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Recoating a kayak
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Mark McLauchlin
(markmclauchlin) - MLife

Locale: Western Australia
Recoating a kayak on 01/17/2010 02:40:37 MST Print View

Hi all,

I have never owned a kayak or water craft at all for that matter.

Have an offer from an old mate for a kayak that needs some TLC, no holes or dents however he tells me it could do with a resin recoat and perhaps a paint job.

Anyone have links to some good resources for this? I want to make sure its something i am going to be able to do without a huge cost and its within my ability.


Greg Mihalik
(greg23) - M

Locale: Colorado
Re: Recoating a kayak on 01/17/2010 09:27:18 MST Print View

Look here.

And read the entire site. Lots of info.

Bear in mind that once you apply a varnish, you start a shorter maintenance cycle than you have with a resin coat.

If it is just a cosmetic issue, I say "don't bother".

And you'll look like a hardcore boater.

Edited by greg23 on 01/17/2010 09:31:59 MST.

Reginald Donaldson
(worth) - MLife

Locale: Wind River Range
Working with epoxy. on 01/18/2010 23:12:23 MST Print View

Epoxy resin is not too difficult to work with. I recommend measuring it out in small cups rather than using the pumps. Getting the ratio is more accurate this way. I also recommend adding another layer before the first layer is totally cured; otherwise, you will have to remove the blush before applying the next layer.

You will want to prep the hull by lightly sanding it before applying the resin. Do not sand into the cloth if it is kevlar or carbon fiber. Sanding causes the cloth to fizz making the hull look hairy. Fiberglass does not fizz. I suspect you just need to lightly roughen up the hull.

It is a timely process and will probably take you most of a day to apply several layers of epoxy. Use a epoxy roller to apply the resin. Tip off the bubbles and chase the runs with a foam brush. When tacky, apply the next layer of resin. Slowly build it up.

Runs found after the epoxy hardens can be scraped using a bent razor blade. Afterwards, sand the resin using wet sandpaper working your way to a very fine polishing grit. Afterwards, coat the hull with a good marine grade varnish or paint. The varnish will restore the gloss and the milky white fine scratches will vanish.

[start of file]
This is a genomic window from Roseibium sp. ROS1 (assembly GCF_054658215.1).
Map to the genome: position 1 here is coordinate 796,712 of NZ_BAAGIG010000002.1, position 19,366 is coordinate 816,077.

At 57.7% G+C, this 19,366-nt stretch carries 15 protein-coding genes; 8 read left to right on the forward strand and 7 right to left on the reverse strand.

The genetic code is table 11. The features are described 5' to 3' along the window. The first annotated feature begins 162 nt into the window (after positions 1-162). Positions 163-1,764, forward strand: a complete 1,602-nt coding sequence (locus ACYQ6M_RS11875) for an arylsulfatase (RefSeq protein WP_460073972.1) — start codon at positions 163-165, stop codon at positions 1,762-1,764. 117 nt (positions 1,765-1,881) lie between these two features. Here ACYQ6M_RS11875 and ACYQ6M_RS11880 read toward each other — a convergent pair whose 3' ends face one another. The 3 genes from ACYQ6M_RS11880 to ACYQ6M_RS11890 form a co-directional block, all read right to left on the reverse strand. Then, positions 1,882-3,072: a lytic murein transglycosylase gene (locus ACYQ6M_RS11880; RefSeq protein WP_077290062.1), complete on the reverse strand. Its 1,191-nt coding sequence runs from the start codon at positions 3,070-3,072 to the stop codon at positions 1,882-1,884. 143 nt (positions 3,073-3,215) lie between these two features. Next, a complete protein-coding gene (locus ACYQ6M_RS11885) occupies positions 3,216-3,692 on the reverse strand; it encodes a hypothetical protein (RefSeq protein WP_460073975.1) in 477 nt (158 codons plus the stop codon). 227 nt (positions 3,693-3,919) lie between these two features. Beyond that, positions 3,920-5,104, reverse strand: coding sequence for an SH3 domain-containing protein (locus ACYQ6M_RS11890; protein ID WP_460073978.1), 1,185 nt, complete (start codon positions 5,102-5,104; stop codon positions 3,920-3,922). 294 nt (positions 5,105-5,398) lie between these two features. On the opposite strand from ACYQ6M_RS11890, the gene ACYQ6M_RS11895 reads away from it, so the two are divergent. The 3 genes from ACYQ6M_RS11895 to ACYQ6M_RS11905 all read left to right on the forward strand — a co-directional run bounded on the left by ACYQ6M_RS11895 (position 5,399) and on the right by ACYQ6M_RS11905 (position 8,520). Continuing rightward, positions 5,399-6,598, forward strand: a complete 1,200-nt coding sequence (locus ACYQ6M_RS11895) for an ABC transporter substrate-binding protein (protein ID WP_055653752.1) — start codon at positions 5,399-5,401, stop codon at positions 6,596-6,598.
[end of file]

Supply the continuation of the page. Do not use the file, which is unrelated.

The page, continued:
Here are a few sites to visit;

Roger Caffin
(rcaffin) - BPL Staff - MLife

Locale: Wollemi & Kosciusko NPs, Europe
Re: Recoating a kayak on 01/19/2010 00:37:45 MST Print View

Hi Mark



Mark McLauchlin
(markmclauchlin) - MLife

Locale: Western Australia
Re: Re: Recoating a kayak on 01/19/2010 07:16:47 MST Print View

Thanks all, will see how I get on and keep you posted.

Cheers again,


Dale Wambaugh
(dwambaugh) - MLife

Locale: Pacific Northwest
Hull prep on 01/19/2010 08:41:33 MST Print View

You might want to use a chemical prep to get any old wax, oil or other contaminants off the hull. Gouges can be filled with a putty/paste made from microspheres mixed with epoxy. It is possible to get a very fair (smooth) surface.

Applying the epoxy isn't much different than painting really. Consider masking at the seam to keep the epoxy and paint from running on the deck side. Flip the boat and paint the topside, masking to protect your new work on the bottom.

If you have access to an airbrush artist, the possibilities are endless for a paint job. Add a couple big taxidermy eyes for the bow :)

Steven McAllister
(brooklynkayak) - MLife

Locale: Atlantic North East
What material? on 01/22/2010 12:11:52 MST Print View

You didn't say what material the kayak is made out of.

Kayaks can have many different types of finish.
Poly resin fiberglass and plastic rotomolded are the most common nowadays.

Other common types include epoxy resin, fiberglass, kevlar and/or carbon fiber mixtures, some with gelcoat some with other finishes.

Wood kayaks are usually a varnish coat over epoxy/fiberglass.

Skin kayaks can be nylon, polyester, cotton canvas, ... coated with hundreds of different types coatings.

What ever you use should match or at least use a coat that works with the original coating.
Epoxy can be used to repair poly resin kayaks fiberglass kayaks.

In general, you want to put gelcoat over any epoxy or poly resin as they are susceptible to UV damage.

And I'm keeping it simple:-)